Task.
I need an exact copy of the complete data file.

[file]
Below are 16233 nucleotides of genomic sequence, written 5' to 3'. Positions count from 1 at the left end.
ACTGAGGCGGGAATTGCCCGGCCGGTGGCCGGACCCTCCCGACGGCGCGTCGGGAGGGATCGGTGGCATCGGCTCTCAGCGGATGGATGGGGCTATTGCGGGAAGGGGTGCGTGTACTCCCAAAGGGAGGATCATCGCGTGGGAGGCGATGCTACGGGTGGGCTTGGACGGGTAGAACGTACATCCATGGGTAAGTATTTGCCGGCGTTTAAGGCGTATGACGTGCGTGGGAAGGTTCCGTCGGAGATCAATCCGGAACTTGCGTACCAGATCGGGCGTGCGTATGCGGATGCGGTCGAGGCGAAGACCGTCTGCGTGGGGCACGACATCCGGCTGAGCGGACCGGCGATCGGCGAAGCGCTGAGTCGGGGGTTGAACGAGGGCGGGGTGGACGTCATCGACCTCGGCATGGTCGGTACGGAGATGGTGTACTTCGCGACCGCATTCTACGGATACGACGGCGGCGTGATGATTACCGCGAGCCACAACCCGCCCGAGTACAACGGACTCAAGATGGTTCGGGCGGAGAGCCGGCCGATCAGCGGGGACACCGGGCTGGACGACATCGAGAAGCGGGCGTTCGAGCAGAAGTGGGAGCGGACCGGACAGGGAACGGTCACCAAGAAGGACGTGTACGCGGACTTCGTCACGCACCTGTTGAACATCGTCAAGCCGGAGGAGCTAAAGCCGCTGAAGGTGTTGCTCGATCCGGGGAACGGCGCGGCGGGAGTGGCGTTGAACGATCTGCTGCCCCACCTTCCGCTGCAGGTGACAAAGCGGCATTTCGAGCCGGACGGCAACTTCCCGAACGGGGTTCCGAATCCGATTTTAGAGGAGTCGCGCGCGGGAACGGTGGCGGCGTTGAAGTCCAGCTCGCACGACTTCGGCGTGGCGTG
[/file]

Below are 16233 nucleotides of genomic sequence, written 5' to 3'. Positions count from 1 at the left end.
ACTGAGGCGGGAATTGCCCGGCCGGTGGCCGGACCCTCCCGACGGCGCGTCGGGAGGGATCGGTGGCATCGGCTCTCAGCGGATGGATGGGGCTATTGCGGGAAGGGGTGCGTGTACTCCCAAAGGGAGGATCATCGCGTGGGAGGCGATGCTACGGGTGGGCTTGGACGGGTAGAACGTACATCCATGGGTAAGTATTTGCCGGCGTTTAAGGCGTATGACGTGCGTGGGAAGGTTCCGTCGGAGATCAATCCGGAACTTGCGTACCAGATCGGGCGTGCGTATGCGGATGCGGTCGAGGCGAAGACCGTCTGCGTGGGGCACGACATCCGGCTGAGCGGACCGGCGATCGGCGAAGCGCTGAGTCGGGGGTTGAACGAGGGCGGGGTGGACGTCATCGACCTCGGCATGGTCGGTACGGAGATGGTGTACTTCGCGACCGCATTCTACGGATACGACGGCGGCGTGATGATTACCGCGAGCCACAACCCGCCCGAGTACAACGGACTCAAGATGGTTCGGGCGGAGAGCCGGCCGATCAGCGGGGACACCGGGCTGGACGACATCGAGAAGCGGGCGTTCGAGCAGAAGTGGGAGCGGACCGGACAGGGAACGGTCACCAAGAAGGACGTGTACGCGGACTTCGTCACGCACCTGTTGAACATCGTCAAGCCGGAGGAGCTAAAGCCGCTGAAGGTGTTGCTCGATCCGGGGAACGGCGCGGCGGGAGTGGCGTTGAACGATCTGCTGCCCCACCTTCCGCTGCAGGTGACAAAGCGGCATTTCGAGCCGGACGGCAACTTCCCGAACGGGGTTCCGAATCCGATTTTAGAGGAGTCGCGCGCGGGAACGGTGGCGGCGTTGAAGTCCAGCTCGCACGACTTCGGCGTGGCGTG